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Federation Follies

Federation Follies: Judging A Book By Its Dragons

Star Trek Here There Be Dragons

A few weeks ago my fiancée and I were shopping for used Star Trek books. We found a little “friends of the library” shop with 25¢ paperbacks and hit the jackpot: DS9 and TNG novels! We both loaded up (buying two identical copies of a DS9 story in our frenzied zeal) and it wasn’t until we got home that we really looked at what we’d purchased… and boy, was I surprised by this little treasure:

Allow me to present Here There Be Dragons, Star Trek: The Next Generation Novel #28, written by Mr. John Peel. Now, before I go on, most of you are probably wondering: “Does his fiancée really go looking for used Trek books with him? Is he actually the luckiest man alive?” The answer is yes, she does and I am. The rest of you are thinking, “yeah, he’s super-lucky… and the name on this book’s cover makes me think a British spy wrote it… but what else is there to get excited about?” Apparently that little castle in the corner reaching for Riker’s epic beard didn’t clue you in, so let me hit you with some KNOWLEDGE (courtesy of the book’s back cover):

Penetrating the cloud, the Starship crew is shocked to discover a world of knights and serfs lifted right out of Earth’s Middle Ages. Ruthlessly exploiting the planet is a ring of interstellar trophy hunters preying on the immense, native dragon-lizards, twenty-feet tall and armored like tanks.

See, Agent Peel isn’t just using that cliché for a title to grab your attention; no, he’s more Pro than that. He has the crew of the Federation’s flagship straight-up fighting dragons. Or riding them. Or teaming up with them to defeat Galactus, Devourer of Worlds. I don’t know. I haven’t actually READ this book yet. I’m too in awe of it, afraid it won’t live up to the images that cover conjures up in my head. I’m honestly a little intimidated… although that’s mostly due to the front cover’s nasty case of Creepy Data Smile.

When you watch Star Trek, especially earlier episodes (of almost any series), it can sometimes be painfully clear that you’re watching a television show. Some of the immersion is lost when Picard beams down to Planet Cardboard Sky, or when Data drags the Enterprise out to help a little alien girl with an auto-tuned voice and bad prosthetic pinky-fingers. The budget for the effects just isn’t there. When you read the books, though, that’s not an issue; all the limitations on alien design and such go out the window at high warp. I read one book where the crew of the Enterprise-D picked up a scientist who turned out to be a dolphin in a hover-bubble, and then they cruised over to the Mirror Universe to read Shakespeare. And now John Peel (Agent of MI:6) has written a book with dragons and Predators in it!

If you’ve never read any Trek novels, give them a shot; they’re fun, they’re funky, and they’re better than the current TV iteration (Star Trek: Nothing-Because-We’re-Waiting-For-Another-Movie-and-I-Can’t-Afford-the-DVDs). Promise me, though, that if you begin with Here There Be Dragons you won’t spoil the ending for me. I’ll get to it eventually.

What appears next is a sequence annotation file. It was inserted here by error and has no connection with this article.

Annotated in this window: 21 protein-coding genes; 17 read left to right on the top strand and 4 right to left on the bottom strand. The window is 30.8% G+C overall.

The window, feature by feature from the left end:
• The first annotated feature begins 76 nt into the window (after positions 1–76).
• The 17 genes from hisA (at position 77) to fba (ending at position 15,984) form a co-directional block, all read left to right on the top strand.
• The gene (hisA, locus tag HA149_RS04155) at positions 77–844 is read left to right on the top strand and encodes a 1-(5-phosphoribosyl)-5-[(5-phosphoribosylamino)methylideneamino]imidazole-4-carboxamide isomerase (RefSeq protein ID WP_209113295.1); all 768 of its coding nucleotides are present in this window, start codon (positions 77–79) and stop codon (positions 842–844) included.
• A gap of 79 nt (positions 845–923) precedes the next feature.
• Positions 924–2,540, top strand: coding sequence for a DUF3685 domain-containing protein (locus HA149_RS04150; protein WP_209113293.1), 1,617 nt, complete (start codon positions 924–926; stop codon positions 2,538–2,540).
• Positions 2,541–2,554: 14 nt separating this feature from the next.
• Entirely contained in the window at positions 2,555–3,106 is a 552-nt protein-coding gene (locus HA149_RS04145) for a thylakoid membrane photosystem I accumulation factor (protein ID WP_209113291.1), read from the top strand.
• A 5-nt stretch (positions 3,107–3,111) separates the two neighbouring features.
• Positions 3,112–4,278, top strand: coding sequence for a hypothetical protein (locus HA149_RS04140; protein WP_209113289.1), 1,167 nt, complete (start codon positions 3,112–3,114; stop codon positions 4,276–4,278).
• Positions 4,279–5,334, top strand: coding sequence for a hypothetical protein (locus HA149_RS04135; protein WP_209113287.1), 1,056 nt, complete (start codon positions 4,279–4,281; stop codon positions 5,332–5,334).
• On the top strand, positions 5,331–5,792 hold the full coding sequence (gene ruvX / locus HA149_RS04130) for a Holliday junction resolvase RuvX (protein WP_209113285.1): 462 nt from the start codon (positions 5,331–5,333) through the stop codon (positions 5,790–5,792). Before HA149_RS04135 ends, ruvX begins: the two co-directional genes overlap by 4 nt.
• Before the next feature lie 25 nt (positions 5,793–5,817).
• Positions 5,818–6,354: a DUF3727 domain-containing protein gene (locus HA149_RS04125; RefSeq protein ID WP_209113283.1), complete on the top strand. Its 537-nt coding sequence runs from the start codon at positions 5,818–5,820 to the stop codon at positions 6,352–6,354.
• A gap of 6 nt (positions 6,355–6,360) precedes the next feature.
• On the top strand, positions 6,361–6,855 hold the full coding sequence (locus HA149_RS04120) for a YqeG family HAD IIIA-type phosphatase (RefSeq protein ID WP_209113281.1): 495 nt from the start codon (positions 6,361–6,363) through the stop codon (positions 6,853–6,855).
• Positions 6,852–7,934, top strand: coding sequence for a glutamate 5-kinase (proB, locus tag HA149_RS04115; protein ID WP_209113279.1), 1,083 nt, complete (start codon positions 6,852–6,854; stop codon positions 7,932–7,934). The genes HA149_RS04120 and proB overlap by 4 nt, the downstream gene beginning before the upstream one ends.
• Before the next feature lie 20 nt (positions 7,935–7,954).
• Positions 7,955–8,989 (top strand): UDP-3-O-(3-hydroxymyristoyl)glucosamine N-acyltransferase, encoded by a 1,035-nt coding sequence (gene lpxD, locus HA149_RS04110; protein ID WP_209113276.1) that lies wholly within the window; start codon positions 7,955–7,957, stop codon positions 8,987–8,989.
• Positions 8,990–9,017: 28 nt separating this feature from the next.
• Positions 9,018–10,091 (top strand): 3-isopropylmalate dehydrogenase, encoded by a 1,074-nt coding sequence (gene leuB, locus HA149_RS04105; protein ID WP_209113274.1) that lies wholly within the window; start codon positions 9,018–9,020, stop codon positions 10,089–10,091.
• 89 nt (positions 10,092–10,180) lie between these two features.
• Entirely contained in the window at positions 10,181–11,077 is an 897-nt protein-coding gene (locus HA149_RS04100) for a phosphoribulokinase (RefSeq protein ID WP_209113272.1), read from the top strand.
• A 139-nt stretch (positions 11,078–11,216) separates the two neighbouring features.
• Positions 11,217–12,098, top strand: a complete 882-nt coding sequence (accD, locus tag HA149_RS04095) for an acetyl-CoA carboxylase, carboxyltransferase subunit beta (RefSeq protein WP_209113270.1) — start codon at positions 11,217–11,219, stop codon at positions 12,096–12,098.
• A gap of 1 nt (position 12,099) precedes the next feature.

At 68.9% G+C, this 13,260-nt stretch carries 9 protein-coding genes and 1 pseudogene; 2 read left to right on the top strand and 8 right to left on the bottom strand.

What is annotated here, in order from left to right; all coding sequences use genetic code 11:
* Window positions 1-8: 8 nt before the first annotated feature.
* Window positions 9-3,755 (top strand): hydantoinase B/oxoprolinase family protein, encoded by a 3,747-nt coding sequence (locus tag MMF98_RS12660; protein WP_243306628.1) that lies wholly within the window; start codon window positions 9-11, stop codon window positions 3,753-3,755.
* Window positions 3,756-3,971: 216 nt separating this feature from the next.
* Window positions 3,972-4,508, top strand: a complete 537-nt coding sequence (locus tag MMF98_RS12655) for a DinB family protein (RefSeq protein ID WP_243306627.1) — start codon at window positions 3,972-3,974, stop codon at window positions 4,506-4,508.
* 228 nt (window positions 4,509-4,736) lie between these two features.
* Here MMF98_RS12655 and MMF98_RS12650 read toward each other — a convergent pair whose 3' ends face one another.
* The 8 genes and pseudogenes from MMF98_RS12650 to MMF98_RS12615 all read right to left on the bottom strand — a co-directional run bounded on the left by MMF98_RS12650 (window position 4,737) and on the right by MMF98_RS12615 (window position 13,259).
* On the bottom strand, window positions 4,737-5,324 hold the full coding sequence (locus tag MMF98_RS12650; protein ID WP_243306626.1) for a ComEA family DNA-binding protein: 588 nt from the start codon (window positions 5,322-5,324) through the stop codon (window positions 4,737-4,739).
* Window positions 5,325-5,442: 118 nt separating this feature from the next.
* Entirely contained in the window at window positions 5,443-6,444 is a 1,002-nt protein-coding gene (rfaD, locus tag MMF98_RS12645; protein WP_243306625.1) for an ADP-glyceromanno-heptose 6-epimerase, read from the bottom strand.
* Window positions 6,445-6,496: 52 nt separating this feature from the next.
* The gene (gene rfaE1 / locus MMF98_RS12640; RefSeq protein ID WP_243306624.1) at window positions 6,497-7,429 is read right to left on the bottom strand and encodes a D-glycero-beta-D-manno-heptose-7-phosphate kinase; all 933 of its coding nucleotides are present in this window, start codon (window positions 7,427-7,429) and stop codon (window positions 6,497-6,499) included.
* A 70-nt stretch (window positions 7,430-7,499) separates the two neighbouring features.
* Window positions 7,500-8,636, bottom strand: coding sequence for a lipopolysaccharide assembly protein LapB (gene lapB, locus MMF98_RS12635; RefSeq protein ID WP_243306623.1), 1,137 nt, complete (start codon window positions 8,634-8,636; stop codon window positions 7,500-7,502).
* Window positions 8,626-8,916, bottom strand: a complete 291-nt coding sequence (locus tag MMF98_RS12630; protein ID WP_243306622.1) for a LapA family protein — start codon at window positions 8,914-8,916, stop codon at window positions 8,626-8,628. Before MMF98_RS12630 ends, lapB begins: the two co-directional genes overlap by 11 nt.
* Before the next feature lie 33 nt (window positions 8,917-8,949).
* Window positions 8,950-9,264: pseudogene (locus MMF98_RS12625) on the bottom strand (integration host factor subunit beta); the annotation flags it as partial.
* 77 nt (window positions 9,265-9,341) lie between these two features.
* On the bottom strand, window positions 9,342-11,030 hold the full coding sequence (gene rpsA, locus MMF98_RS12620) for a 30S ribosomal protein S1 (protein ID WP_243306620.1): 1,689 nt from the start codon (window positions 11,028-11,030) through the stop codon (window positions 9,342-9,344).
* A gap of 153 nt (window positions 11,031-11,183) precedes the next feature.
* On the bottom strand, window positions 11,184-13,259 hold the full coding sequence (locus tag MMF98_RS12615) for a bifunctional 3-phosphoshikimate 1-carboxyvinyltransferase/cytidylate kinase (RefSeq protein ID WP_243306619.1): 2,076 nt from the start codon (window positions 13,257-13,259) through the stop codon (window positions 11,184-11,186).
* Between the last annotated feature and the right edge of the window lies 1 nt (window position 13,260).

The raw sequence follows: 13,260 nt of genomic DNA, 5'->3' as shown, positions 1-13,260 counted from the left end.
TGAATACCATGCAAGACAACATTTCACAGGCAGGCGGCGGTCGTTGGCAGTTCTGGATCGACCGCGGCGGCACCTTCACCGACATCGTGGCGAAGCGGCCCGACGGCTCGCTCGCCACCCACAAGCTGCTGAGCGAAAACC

(Don’t buy it new on Amazon for 78¢, though — That’s three times what I paid.)

“Federation Follies” is a weekly humor column by Willie Laundrie, taking a look at the lighter side of Star Trek.

Written By

Columnist — Federation Follies Willie is a long-time aficionado of cartoons, comic book superheroes, games, and science fiction. He’s a big fan of Stark Trek in general and the 24th Century in particular, and plans to move there as soon as he can afford to slingshot himself around the sun. In the meantime, he spends his time drawing comics and cartoons.



  1. Chris

    May 20, 2011 at 6:50 pm

    Interesting! I used to read _Star_Trek_ books more often then now, but I tended to get them from the store, unpre-owned, but buying used books, does the poirpoise it was meant for.  I remember the first one, _The_Entropy_Effect_.   I read that one my first year or maybe it was the second year in college.  It was the first one published by Pocketbooks.   I would like o.k. most of the books, but hate an occasional book, and really like an occasional book, things like that.  But, they’re not the only books I like to read.

    • Willie

      May 20, 2011 at 7:46 pm

       I agree, the books can be a little hit-or-miss sometimes… but overall they’re enjoyable. I think my first one was “Q Squared” by Peter David; still a favorite to this day.

      Even if it doesn’t have any dragons in it.

  2. Greedo

    May 20, 2011 at 6:51 pm

     These articles are always a treat. Now I just need to find me some 25 cent Star Trek books!

  3. Tom

    May 28, 2011 at 7:55 pm

    When you mentioned the novel about the Enterprise-D crossing over into the mirror universe, I instantly knew you were talking about Dark Mirror.  Perhaps one of my favorite TNG novels to date!

    • Willie

      June 3, 2011 at 7:28 pm

      I was hoping somebody else had read that one, it’s an enjoyable tale. Seriously, though, was I reading it correctly? That scientist is a floating space dolphin, right?

      • Tom

        June 4, 2011 at 12:30 am

        LOL!  yeah, it was a floating dolphin that somehow had the ability to sense vibrations on the quantum scale.  Too bad TNG didn’t do any Mirror Universe episodes, it would’ve been awesome!

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